Greetings to dearest Sisters in Christ as we finish this month of ‘so much’ and enter another with ‘continued much’. Grace upon grace - now and ahead. Truly, as Catholics, we live the richest life! If posed the question, “Will ye also go away?”, let us trust we will ever-heartily and without hesitation echo the first Pope, St Peter, “Lord, to whom shall we go?” (Jn 6:68).
During Spring semester, the fourth-year men of our local college seminary offer ferverinos following Mass. Each man’s charge is to consider a model that has ignited the fire in his heart – and talk about it. Typically, it is a Saint – or one-in-the-making. When it was our son’s turn, we fully expected a spirited exchange on either his confirmation namesake, St Thomas Aquinas, or prolific writer GK Chesterton. Instead he opened with Tertullian: “The blood of the martyrs is the seed of the Church.” He proceeded to expound on the treasury of our Catholic inheritance through those that held nothing back, giving all. The unexpected subject matter moved my heart into a great silence of listening. What eventually rose was an inner awareness that almost shouted “that young man is sold out for Christ”. Next impulse: “I want to follow him.” Then came, “Oh… I know him.”
Time seems to collapse and reality seems to lose its boundaries when the heart is moved. The priest more than most is imbued with graces destined to move hearts: sending blazing arrows to enflame souls, to challenge one to decision, to beckon a life to shed encumbrances and live fully. The glory of God is man fully alive (St Irenaeus, 2nd C). As Alter Christus, a priest is set to imitate and speak goodness, truth and beauty that stirs the soul to follow. Outcomes vary. When the depth of the Eucharistic life was verbally unfurled by Jesus Himself while on earth, decisions ensued. First, we learn that “after this many of his disciple drew back and no longer went about with him” (Jn 6:66). We also learn that St Peter and the twelve firmly chose to stay. Fully abandoned, all but one found their passage to eternity through martyrdom. Our modern-day priests have imitated the first priests and assented to a path that is not embraced by great numbers in these days. The Church aches for more priests.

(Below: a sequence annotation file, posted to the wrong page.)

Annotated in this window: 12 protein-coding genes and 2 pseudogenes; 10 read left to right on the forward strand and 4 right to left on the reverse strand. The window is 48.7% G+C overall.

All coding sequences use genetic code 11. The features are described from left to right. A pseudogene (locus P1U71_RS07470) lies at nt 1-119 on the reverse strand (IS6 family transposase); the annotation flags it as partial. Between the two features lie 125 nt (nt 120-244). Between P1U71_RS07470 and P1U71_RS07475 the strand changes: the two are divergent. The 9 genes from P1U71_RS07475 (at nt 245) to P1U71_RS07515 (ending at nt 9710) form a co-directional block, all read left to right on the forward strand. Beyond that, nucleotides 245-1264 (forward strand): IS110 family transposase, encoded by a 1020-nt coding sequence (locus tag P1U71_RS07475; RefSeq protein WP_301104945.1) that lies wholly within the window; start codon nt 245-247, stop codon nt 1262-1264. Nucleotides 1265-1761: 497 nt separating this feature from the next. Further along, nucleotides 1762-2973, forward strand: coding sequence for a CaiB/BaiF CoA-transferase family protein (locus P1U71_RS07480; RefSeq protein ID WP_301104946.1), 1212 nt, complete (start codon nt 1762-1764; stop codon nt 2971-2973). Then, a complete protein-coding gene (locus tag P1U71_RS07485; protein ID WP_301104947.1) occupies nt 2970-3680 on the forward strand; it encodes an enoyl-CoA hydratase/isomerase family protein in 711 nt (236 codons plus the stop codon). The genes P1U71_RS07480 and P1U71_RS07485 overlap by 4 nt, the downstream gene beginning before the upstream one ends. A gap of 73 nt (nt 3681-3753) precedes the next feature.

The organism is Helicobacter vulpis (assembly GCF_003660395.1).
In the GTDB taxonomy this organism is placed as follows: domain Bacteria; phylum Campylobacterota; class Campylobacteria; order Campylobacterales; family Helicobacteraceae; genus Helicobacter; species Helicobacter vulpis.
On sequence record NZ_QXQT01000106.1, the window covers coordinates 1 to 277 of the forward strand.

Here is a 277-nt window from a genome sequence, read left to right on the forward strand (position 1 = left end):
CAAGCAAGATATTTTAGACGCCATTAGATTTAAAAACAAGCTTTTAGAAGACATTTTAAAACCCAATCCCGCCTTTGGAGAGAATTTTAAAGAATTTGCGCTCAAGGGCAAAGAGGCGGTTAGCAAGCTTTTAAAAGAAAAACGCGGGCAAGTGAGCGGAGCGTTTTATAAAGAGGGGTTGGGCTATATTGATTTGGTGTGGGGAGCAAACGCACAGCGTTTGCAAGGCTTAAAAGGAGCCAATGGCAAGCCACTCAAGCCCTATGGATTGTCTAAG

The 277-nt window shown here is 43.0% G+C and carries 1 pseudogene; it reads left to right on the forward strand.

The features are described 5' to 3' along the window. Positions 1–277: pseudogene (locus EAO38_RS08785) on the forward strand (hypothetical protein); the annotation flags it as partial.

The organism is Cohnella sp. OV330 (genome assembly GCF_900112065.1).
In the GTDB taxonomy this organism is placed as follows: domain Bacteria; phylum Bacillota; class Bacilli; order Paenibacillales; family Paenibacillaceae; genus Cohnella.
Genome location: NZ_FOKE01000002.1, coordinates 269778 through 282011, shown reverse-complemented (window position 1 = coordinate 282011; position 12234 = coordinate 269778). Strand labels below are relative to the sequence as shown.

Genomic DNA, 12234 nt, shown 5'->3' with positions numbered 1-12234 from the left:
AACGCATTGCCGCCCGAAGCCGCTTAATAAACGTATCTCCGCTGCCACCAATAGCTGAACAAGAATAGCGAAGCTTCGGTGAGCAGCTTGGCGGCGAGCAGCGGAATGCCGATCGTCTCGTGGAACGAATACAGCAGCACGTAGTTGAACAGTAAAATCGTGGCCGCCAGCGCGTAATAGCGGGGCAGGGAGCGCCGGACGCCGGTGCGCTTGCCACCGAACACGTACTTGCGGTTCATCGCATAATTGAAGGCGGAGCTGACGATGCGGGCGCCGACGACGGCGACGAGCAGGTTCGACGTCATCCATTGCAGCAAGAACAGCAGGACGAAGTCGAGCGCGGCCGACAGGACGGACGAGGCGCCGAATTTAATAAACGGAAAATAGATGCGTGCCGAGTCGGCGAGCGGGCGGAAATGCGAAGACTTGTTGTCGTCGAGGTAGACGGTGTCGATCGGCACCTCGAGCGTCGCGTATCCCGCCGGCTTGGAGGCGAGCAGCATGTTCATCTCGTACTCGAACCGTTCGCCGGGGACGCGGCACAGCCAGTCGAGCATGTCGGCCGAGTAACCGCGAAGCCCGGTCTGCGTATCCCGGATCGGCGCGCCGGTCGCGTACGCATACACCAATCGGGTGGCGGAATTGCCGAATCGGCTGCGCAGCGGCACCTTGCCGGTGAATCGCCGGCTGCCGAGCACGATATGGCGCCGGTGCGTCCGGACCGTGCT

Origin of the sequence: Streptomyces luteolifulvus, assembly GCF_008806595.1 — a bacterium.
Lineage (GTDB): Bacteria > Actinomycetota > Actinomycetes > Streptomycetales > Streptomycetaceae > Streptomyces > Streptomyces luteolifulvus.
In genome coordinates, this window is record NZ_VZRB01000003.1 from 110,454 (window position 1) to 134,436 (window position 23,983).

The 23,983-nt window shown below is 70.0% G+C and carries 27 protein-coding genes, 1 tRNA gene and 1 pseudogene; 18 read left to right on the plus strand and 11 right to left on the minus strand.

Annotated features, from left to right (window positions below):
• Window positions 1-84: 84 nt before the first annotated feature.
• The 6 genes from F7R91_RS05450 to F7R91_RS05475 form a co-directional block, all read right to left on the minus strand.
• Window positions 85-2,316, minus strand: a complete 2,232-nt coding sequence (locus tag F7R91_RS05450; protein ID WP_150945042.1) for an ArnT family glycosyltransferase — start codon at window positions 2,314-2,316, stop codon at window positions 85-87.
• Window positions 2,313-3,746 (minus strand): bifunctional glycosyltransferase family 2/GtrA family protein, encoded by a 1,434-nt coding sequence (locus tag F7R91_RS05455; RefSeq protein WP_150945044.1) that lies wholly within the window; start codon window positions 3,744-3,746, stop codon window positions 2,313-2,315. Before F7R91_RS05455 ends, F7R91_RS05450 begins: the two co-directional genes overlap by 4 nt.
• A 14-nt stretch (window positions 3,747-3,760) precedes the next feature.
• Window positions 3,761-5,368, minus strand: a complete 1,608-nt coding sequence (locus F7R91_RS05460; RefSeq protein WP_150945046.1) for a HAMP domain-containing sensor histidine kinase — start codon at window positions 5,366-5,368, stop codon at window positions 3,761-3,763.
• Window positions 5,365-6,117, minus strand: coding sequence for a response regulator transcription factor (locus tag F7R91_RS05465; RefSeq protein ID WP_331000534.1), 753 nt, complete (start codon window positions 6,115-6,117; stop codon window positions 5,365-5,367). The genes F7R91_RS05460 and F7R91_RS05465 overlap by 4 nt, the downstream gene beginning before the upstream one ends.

Recently I was within earshot of someone suggesting a solution: that a “prayer for vocations and the St Michael prayer” should be prayed “at every single Mass, everywhere”. While not to dispute the value of these prayers, it dawned on me at that moment that our work as Seven Sisters in no small part also serves as a solution to rally the courage of response to the call to the priesthood.
In the priestly Ordination Mass, when the presiding Bishop presents the bread and wine to each newly ordained priest he says, “Receive from the People of God the gifts to be offered to God. Know what you do, imitate what you celebrate, and conform your life to the mystery of the Lord’s cross.” Our offered Holy Hours fortify this promise. Our prayers do nothing less than strengthen the character of the priest, enhancing a growing virtuous attractiveness that appeals to the those in the pew, the confessional line, the street, to those asking the question, “Am I being called to be a priest?”
While the graces of prayer soften one to listen and attend to the ear of the heart (St Benedict), responses to God’s call to the priesthood are invigorated with the appeal of the character and witness of a rightly-ordered priestly life. Our patron, St John Vianney, is a quintessential example. He drew thousands to him because of his holiness. God chose him to show us how far the influence of the transcendental can extend. “The priest is another Christ: Alter Christus, he is Jesus Himself; he has the same work as Jesus to accomplish; he must be the same” (Dom de Roton, OSB ). It is the whole raison d’etre of the priesthood.